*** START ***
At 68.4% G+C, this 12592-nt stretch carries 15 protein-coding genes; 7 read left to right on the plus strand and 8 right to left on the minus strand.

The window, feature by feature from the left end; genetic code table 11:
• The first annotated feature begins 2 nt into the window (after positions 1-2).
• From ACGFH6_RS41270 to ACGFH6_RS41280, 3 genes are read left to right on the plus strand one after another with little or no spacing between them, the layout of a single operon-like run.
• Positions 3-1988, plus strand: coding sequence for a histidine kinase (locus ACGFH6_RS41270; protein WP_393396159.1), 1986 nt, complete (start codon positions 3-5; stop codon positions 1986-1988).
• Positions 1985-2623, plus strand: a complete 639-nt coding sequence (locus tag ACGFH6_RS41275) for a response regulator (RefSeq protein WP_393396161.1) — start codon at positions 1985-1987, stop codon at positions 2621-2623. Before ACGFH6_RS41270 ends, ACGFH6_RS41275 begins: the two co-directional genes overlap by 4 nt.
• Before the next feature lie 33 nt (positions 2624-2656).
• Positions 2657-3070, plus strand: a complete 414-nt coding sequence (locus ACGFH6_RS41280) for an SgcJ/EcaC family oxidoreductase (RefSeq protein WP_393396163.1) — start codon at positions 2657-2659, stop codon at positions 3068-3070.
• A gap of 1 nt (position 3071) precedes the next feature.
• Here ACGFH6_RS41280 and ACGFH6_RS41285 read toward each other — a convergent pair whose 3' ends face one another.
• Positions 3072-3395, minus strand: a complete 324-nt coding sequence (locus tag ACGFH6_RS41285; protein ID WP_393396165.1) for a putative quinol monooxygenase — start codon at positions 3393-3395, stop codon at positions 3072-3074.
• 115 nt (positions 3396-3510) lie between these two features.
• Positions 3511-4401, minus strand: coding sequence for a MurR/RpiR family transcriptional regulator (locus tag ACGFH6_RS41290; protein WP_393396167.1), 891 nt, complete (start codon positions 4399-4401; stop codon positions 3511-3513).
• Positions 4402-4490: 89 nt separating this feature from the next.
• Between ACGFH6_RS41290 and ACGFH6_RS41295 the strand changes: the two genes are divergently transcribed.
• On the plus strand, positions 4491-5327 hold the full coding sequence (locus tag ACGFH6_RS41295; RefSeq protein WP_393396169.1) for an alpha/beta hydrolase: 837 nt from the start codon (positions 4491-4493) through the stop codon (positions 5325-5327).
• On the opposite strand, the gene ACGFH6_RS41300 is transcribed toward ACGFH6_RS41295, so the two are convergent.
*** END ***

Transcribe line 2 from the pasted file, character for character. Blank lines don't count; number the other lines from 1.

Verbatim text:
The window, feature by feature from the left end; genetic code table 11: